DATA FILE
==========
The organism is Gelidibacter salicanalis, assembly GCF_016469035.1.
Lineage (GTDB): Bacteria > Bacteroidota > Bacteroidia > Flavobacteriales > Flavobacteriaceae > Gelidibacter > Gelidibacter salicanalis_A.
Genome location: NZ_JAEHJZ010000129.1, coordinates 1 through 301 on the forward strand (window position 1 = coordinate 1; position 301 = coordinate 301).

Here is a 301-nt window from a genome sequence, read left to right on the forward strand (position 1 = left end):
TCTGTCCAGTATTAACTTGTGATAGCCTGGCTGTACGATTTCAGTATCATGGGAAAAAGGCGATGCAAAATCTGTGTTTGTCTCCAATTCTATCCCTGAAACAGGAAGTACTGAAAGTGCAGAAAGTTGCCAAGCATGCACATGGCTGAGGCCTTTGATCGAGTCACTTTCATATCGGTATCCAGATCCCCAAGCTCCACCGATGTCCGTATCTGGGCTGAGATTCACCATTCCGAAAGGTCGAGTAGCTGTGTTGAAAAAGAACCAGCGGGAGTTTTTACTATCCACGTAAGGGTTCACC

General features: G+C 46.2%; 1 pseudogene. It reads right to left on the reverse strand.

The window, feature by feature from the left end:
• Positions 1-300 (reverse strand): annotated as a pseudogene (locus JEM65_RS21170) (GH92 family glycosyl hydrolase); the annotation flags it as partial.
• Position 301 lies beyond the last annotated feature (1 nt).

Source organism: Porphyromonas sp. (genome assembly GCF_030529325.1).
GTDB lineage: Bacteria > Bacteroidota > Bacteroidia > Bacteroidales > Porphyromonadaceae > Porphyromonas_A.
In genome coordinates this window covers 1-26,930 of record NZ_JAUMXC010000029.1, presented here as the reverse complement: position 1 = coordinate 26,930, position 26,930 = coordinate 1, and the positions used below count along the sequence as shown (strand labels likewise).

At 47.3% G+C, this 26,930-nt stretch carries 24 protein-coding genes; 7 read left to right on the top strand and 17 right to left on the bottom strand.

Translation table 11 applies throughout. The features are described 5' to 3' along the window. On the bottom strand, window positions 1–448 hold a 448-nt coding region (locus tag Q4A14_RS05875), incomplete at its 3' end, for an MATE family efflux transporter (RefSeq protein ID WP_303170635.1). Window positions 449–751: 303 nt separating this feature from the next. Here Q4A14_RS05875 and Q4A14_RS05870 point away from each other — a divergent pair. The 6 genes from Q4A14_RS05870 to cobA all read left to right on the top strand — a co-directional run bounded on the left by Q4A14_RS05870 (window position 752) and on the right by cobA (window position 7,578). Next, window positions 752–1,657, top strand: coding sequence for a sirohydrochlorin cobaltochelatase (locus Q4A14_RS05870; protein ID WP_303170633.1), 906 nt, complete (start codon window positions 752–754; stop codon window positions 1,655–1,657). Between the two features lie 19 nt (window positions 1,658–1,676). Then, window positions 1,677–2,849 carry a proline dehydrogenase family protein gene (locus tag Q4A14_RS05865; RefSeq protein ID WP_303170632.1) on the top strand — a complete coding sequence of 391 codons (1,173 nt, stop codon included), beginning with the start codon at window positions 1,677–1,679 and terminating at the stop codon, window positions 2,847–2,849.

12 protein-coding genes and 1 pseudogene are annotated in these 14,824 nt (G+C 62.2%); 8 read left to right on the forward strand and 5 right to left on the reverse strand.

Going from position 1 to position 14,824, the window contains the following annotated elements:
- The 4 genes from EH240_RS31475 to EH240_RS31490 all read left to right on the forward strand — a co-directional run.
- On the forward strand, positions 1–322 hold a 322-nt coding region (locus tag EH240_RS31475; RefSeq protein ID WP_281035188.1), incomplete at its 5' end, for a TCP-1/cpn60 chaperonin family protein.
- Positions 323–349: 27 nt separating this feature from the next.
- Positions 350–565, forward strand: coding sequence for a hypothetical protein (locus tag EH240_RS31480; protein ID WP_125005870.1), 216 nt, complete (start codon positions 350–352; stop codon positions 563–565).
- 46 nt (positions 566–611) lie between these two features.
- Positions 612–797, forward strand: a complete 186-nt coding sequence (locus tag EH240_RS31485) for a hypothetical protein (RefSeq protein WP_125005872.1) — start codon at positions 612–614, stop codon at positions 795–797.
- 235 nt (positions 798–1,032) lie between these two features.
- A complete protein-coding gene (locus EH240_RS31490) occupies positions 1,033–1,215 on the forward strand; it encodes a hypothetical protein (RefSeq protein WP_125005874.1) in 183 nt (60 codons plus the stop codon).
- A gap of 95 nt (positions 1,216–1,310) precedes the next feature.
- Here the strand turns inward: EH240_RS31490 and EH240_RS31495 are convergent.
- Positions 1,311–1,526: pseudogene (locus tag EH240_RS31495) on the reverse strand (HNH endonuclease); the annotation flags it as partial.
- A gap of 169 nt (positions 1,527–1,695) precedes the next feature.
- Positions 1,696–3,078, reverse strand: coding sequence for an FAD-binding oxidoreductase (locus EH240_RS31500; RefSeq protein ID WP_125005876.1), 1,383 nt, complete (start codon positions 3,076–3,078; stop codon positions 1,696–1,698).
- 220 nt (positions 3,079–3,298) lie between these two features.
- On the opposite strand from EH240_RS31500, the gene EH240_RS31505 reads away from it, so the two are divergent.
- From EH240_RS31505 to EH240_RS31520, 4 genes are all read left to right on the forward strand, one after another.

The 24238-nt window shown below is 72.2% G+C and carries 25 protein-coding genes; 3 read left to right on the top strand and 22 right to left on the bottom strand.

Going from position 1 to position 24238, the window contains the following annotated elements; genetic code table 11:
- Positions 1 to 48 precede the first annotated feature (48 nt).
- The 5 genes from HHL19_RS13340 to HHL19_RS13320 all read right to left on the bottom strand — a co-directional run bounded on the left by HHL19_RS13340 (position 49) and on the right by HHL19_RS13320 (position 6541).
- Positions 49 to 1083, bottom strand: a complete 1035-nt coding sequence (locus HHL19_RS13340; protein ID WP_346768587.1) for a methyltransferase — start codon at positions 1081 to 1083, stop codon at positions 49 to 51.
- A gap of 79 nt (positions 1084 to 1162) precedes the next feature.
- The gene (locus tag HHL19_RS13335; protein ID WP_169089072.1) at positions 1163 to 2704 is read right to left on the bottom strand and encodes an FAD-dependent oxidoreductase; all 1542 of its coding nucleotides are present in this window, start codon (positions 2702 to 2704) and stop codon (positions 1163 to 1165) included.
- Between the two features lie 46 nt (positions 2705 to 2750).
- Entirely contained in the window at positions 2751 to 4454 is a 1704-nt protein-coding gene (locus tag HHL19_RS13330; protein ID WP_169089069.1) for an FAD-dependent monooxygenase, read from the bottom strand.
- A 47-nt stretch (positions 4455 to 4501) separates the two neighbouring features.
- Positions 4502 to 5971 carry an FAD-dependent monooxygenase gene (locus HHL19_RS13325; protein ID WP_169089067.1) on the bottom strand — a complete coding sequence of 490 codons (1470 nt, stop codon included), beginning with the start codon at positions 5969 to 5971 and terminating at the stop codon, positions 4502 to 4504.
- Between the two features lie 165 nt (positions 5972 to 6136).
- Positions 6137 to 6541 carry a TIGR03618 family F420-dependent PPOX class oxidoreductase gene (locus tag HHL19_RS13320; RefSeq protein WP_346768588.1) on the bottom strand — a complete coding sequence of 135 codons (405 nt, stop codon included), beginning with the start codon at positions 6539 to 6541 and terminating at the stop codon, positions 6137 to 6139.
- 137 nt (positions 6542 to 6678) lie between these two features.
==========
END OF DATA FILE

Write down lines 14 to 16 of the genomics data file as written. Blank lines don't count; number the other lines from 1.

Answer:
Translation table 11 applies throughout. The features are described 5' to 3' along the window. On the bottom strand, window positions 1–448 hold a 448-nt coding region (locus tag Q4A14_RS05875), incomplete at its 3' end, for an MATE family efflux transporter (RefSeq protein ID WP_303170635.1). Window positions 449–751: 303 nt separating this feature from the next. Here Q4A14_RS05875 and Q4A14_RS05870 point away from each other — a divergent pair. The 6 genes from Q4A14_RS05870 to cobA all read left to right on the top strand — a co-directional run bounded on the left by Q4A14_RS05870 (window position 752) and on the right by cobA (window position 7,578). Next, window positions 752–1,657, top strand: coding sequence for a sirohydrochlorin cobaltochelatase (locus Q4A14_RS05870; protein ID WP_303170633.1), 906 nt, complete (start codon window positions 752–754; stop codon window positions 1,655–1,657). Between the two features lie 19 nt (window positions 1,658–1,676). Then, window positions 1,677–2,849 carry a proline dehydrogenase family protein gene (locus tag Q4A14_RS05865; RefSeq protein ID WP_303170632.1) on the top strand — a complete coding sequence of 391 codons (1,173 nt, stop codon included), beginning with the start codon at window positions 1,677–1,679 and terminating at the stop codon, window positions 2,847–2,849.

12 protein-coding genes and 1 pseudogene are annotated in these 14,824 nt (G+C 62.2%); 8 read left to right on the forward strand and 5 right to left on the reverse strand.

Going from position 1 to position 14,824, the window contains the following annotated elements: